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Coronavirus: Mum and daughter reunited in Chigwell care home thanks to ‘summer house’

PUBLISHED: 07:00 02 July 2020

Mother and daughter Winnie Mulgrew and Margaret Godfrey were brought face to face after months of separation, thanks to a Chigwell care home’s innovative summer house. Picture: Oakland Care

Mother and daughter Winnie Mulgrew and Margaret Godfrey were brought face to face after months of separation, thanks to a Chigwell care home’s innovative summer house. Picture: Oakland Care

Archant

After months of separation a mother and daughter were reunited at a Chigwell care home thanks to a summer house which allows safe face-to-face visits.

The pair were the first ones to have a safe face-to-face visit. Picture: Oakland CareThe pair were the first ones to have a safe face-to-face visit. Picture: Oakland Care

Winnie Mulgrew, 92, who is a resident at Lambwood Heights care home was finally able to see her daughter Margaret Godfrey as they were the first pair to try out the innovative summer house.

The care home, run by Oakland Care, which opened in January, hasn’t had any Covid-19 cases because of the small number of residents and preventative measures taken early on.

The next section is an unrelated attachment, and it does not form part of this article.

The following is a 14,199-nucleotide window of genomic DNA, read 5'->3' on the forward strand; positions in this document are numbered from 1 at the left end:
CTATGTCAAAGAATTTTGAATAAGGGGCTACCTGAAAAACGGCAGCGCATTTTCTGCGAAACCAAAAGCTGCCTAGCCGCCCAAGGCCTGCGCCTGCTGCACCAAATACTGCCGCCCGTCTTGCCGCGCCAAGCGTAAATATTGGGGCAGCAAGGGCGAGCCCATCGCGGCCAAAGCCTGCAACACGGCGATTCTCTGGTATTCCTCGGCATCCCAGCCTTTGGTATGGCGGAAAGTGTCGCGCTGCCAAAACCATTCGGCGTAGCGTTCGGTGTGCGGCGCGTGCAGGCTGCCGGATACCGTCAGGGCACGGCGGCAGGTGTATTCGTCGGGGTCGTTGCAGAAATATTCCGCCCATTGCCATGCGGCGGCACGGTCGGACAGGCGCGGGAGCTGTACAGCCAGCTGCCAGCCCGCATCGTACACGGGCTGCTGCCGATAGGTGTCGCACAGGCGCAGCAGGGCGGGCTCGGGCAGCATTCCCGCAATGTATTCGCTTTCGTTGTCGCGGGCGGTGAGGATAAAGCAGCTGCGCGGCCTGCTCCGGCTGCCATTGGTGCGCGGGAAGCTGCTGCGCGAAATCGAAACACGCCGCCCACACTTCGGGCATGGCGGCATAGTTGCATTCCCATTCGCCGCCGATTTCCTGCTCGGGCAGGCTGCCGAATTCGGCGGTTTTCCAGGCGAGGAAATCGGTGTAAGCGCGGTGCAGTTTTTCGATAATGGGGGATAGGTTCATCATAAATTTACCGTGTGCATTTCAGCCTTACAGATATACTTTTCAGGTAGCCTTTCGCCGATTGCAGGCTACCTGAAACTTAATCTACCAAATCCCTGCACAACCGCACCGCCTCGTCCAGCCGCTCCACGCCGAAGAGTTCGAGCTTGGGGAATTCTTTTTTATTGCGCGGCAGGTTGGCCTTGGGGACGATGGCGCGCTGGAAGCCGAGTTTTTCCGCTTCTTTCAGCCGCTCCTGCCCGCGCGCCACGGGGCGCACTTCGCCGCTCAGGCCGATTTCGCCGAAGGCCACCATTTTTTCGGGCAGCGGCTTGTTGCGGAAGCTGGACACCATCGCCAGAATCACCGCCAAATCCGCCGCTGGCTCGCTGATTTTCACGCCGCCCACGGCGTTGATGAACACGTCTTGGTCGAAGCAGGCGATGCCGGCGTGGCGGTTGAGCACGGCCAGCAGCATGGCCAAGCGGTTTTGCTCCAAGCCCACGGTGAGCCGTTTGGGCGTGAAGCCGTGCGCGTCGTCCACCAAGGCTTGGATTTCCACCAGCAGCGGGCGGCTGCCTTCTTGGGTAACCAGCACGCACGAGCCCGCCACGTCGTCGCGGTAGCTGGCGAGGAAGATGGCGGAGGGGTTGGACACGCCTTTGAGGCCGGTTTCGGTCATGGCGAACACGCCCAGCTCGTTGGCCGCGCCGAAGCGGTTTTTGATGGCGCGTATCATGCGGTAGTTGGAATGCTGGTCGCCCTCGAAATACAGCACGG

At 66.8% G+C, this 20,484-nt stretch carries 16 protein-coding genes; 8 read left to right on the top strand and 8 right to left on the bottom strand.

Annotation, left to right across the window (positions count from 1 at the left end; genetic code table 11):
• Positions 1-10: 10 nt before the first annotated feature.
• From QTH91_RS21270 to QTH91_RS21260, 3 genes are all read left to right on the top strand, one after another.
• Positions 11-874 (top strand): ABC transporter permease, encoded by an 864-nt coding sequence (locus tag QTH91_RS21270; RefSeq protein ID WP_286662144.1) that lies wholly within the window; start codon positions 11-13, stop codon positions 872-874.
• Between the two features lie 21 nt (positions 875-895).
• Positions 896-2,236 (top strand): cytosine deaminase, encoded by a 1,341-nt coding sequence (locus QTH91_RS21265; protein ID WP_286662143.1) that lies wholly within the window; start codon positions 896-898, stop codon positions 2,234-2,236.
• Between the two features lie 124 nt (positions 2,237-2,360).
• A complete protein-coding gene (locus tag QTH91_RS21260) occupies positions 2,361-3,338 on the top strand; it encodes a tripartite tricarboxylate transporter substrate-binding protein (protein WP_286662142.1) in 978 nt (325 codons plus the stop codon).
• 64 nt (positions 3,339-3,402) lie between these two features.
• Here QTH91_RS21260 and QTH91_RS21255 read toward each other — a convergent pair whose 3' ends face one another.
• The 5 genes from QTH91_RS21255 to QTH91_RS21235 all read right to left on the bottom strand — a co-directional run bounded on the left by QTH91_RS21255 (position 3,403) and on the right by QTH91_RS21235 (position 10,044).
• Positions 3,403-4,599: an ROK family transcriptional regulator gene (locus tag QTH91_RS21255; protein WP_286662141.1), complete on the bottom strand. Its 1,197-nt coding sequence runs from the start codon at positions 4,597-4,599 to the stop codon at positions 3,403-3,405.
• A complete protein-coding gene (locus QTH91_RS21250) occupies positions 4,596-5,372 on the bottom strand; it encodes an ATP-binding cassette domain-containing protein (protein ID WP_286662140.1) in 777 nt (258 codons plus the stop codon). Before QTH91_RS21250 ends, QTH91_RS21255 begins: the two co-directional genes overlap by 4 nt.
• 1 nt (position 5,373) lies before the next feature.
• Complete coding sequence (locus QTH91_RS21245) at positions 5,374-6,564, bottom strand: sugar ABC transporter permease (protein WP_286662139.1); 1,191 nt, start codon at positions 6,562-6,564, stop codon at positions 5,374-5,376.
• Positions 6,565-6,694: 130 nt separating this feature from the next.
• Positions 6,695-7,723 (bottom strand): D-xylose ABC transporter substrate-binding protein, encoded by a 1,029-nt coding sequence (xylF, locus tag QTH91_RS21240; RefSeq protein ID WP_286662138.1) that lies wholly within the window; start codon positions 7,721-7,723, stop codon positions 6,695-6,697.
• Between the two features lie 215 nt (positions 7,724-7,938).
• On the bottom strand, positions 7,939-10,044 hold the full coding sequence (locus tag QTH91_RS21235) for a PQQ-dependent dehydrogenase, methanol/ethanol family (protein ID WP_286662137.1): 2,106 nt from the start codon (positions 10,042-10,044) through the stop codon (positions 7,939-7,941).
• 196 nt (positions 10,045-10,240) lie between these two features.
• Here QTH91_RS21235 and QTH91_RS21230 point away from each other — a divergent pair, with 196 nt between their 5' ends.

Like other care homes it closed its doors to all but essential visitors in March but staff have now set up a safe way to have some face-to-face visits again.

Margaret said: “It was the most joyful experience! I’d missed mum so much.

Winnie, a former dancer and Windmill Girl at the London theatre of the same name in the mid-1940s, entering her side of the summer house. Picture: Oakland CareWinnie, a former dancer and Windmill Girl at the London theatre of the same name in the mid-1940s, entering her side of the summer house. Picture: Oakland Care

“All the phone calls and video calls are great, but it’s just not the same as being able to see her.”

Winnie was brought to one side of the summer house and following a temperature check, Margaret was able to enter the other side with a clear screen separating the pair and they were able to talk through an intercom.

Families can book half hour appointments and the rooms are disinfected between each visit.

Home manager Sonia Kasese said the ability to bring families together after such a long period is benefiting everybody.

“It’s been amazing for our residents’ wellbeing, and for their families’ too.

“We have kept them in touch via Skype calls and FaceTime, but as Margaret says, it’s not the same as seeing your loved one in front of you.

“It is wonderful to be able to bring them together safely.”

The nurses cut a ribbon on both sides of the summer house for the inaugural visit.

Margaret said: “It helped having the staff there clapping and making it into a ceremony.

“It helped me keep it together but I did have to wipe my eyes a little bit.”

Margaret said she’s already booked her next appointment to see her mum, who was a former dancer and Windmill Girl at the London theatre of the same name in the mid-1940s.

She said: “All I’m waiting for now is when we can have a hug!”


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